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Micron School of Materials Science and Engineering News

Jordan Vandegrift, M.S. Student

Jordan Vandegrift working in the lab

Jordan Vandegrift is a Master of Science student in the Micron School of Materials Science and Engineering. She’s always been a natural problem solver, even as a child. Whether constructing an igloo in her backyard or disassembling the family television to diagnose a problem, she was constantly solving puzzles. This natural affinity for creative troubleshooting influenced Jordan’s future career choice. To launch her career, she applied for admission to Eastern Oregon University where she planned to study biology. She soon learned that her true interest was engineering and, after completing her freshman year at Eastern Oregon University, returned to her hometown. She chose the Micron School of Materials Science and Engineering (MSMSE) based on the diversity and the mix of science and engineering the program offers. Based on Jordan’s accomplishments, she made a wise choice.

Jordan is an avid learner. As an undergraduate, her drive for excellence was proven with an Outstanding Junior in Materials Science and Engineering award and a Distinguished Achievement Award. She was a member of the Tau Beta Pi honor society and later served as it’s treasurer. Jordan actively participates in campus life so she can obtain the best academic experience possible. Always seeking challenging learning opportunities, she joined Dr. Darryl Butt’s research group as an undergraduate researcher. She was fascinated with the group’s projects and thrived in the lab. Now working with Dr. Brian Jaques in the Advanced Materials Laboratory as a graduate student, Jordan is focusing on understanding the high temperature behavior of zirconium alloys for use as nuclear fuel cladding in the Transient Reactor Test Facility (TREAT) at Idaho National Laboratory (INL). TREAT is an air cooled research reactor that was designed to provide a testing platform to demonstrate performance phenomena and limits for advanced and accident tolerant fuel designs under transient conditions ranging from mild upsets to severe accidents. Jordan has presented her research at several professional research conferences and her research on the oxidation of zirconium alloys at high temperatures will be submitted for publication in the Journal of Nuclear Materials.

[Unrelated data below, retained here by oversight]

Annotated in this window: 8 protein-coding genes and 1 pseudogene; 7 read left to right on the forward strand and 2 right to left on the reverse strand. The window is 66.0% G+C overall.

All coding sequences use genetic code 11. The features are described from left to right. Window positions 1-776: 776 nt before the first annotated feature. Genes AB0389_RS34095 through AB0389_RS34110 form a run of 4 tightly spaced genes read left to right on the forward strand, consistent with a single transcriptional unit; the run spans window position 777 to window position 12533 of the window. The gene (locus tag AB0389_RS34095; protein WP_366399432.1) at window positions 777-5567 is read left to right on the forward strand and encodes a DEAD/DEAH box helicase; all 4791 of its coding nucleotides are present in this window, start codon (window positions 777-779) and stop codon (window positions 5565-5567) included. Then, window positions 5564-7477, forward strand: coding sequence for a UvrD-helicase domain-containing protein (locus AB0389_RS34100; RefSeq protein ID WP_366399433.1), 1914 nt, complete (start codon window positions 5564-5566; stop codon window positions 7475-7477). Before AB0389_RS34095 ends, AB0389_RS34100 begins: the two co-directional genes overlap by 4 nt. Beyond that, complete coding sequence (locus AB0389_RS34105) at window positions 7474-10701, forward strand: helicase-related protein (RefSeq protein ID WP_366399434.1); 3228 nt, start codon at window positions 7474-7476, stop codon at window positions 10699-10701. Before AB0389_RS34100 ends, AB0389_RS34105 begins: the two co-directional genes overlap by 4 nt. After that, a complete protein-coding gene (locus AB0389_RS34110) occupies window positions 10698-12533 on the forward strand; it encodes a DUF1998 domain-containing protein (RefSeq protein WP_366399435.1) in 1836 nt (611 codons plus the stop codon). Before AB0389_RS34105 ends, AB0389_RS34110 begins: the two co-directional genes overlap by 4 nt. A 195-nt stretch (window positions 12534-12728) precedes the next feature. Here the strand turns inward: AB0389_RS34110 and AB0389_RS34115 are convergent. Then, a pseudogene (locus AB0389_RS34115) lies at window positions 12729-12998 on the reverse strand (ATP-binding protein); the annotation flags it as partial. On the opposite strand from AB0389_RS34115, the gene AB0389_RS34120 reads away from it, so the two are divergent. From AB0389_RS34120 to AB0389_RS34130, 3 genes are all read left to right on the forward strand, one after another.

This past summer, Jordan had an excellent opportunity to participate in a prestigious internship at Micron Technology. Working with the Technology Development Group, she helped develop atomic layer deposition precursors processes and chemical syntheses to aid in the production of state of the art memory concepts. She credits her research experience with giving her the edge in obtaining the position. “I applied for the position in 2014, but was told that I needed to get research experience first and was advised to join a research group on campus. This is what led me to apply to be an undergraduate research assistant in Dr. Butt’s group. Now, four years later, it’s come full circle and I get to expand my knowledge through this internship while pursuing my Master’s degree.” says Jordan.

Jordan’s journey to success has been fueled by her enthusiasm for learning and her desire to achieve the best. She firmly believes that being active in the Micron School of Materials Science and Engineering has been a key factor in her success. She encourages fellow students to get involved by signing up for volunteer events, joining the MSE club, and getting hands-on lab experience with one of the great faculty-led research groups. “I guarantee all of these things will help you get the most out of your time in the program,” Jordan says.

After obtaining her M.S. in Materials Science and Engineering, Jordan plans to pursue a career in industry. Her goal is to find a position that will allow her to continue conducting challenging research. She looks forward to using what she has learned at Boise State to aid in the development of new and unique research applications.

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